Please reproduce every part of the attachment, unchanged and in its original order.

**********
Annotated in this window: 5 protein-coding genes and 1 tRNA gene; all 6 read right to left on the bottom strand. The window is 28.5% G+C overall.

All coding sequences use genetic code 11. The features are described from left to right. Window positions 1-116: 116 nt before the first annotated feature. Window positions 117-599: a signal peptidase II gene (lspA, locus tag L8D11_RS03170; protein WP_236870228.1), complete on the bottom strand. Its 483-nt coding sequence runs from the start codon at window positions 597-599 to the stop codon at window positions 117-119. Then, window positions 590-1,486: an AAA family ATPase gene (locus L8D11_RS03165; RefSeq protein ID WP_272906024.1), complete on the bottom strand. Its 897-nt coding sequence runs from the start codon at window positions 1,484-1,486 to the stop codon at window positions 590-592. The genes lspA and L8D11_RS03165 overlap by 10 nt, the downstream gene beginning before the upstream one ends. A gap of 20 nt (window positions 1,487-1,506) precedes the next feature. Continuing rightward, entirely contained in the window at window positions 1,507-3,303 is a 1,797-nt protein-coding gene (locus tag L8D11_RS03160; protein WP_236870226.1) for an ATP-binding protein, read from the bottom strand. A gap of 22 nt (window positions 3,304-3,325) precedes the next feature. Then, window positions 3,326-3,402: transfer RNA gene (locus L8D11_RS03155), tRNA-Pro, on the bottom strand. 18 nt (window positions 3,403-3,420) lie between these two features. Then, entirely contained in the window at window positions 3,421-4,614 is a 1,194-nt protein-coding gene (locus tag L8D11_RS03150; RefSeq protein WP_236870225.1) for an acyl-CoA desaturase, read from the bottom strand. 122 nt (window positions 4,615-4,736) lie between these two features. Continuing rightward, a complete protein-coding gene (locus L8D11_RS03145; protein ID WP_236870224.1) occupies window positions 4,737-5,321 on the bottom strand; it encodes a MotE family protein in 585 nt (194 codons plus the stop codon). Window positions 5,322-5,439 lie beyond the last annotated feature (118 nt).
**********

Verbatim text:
Annotated in this window: 5 protein-coding genes and 1 tRNA gene; all 6 read right to left on the bottom strand. The window is 28.5% G+C overall.

All coding sequences use genetic code 11. The features are described from left to right. Window positions 1-116: 116 nt before the first annotated feature. Window positions 117-599: a signal peptidase II gene (lspA, locus tag L8D11_RS03170; protein WP_236870228.1), complete on the bottom strand. Its 483-nt coding sequence runs from the start codon at window positions 597-599 to the stop codon at window positions 117-119. Then, window positions 590-1,486: an AAA family ATPase gene (locus L8D11_RS03165; RefSeq protein ID WP_272906024.1), complete on the bottom strand. Its 897-nt coding sequence runs from the start codon at window positions 1,484-1,486 to the stop codon at window positions 590-592. The genes lspA and L8D11_RS03165 overlap by 10 nt, the downstream gene beginning before the upstream one ends. A gap of 20 nt (window positions 1,487-1,506) precedes the next feature. Continuing rightward, entirely contained in the window at window positions 1,507-3,303 is a 1,797-nt protein-coding gene (locus tag L8D11_RS03160; protein WP_236870226.1) for an ATP-binding protein, read from the bottom strand. A gap of 22 nt (window positions 3,304-3,325) precedes the next feature. Then, window positions 3,326-3,402: transfer RNA gene (locus L8D11_RS03155), tRNA-Pro, on the bottom strand. 18 nt (window positions 3,403-3,420) lie between these two features. Then, entirely contained in the window at window positions 3,421-4,614 is a 1,194-nt protein-coding gene (locus tag L8D11_RS03150; RefSeq protein WP_236870225.1) for an acyl-CoA desaturase, read from the bottom strand. 122 nt (window positions 4,615-4,736) lie between these two features. Continuing rightward, a complete protein-coding gene (locus L8D11_RS03145; protein ID WP_236870224.1) occupies window positions 4,737-5,321 on the bottom strand; it encodes a MotE family protein in 585 nt (194 codons plus the stop codon). Window positions 5,322-5,439 lie beyond the last annotated feature (118 nt).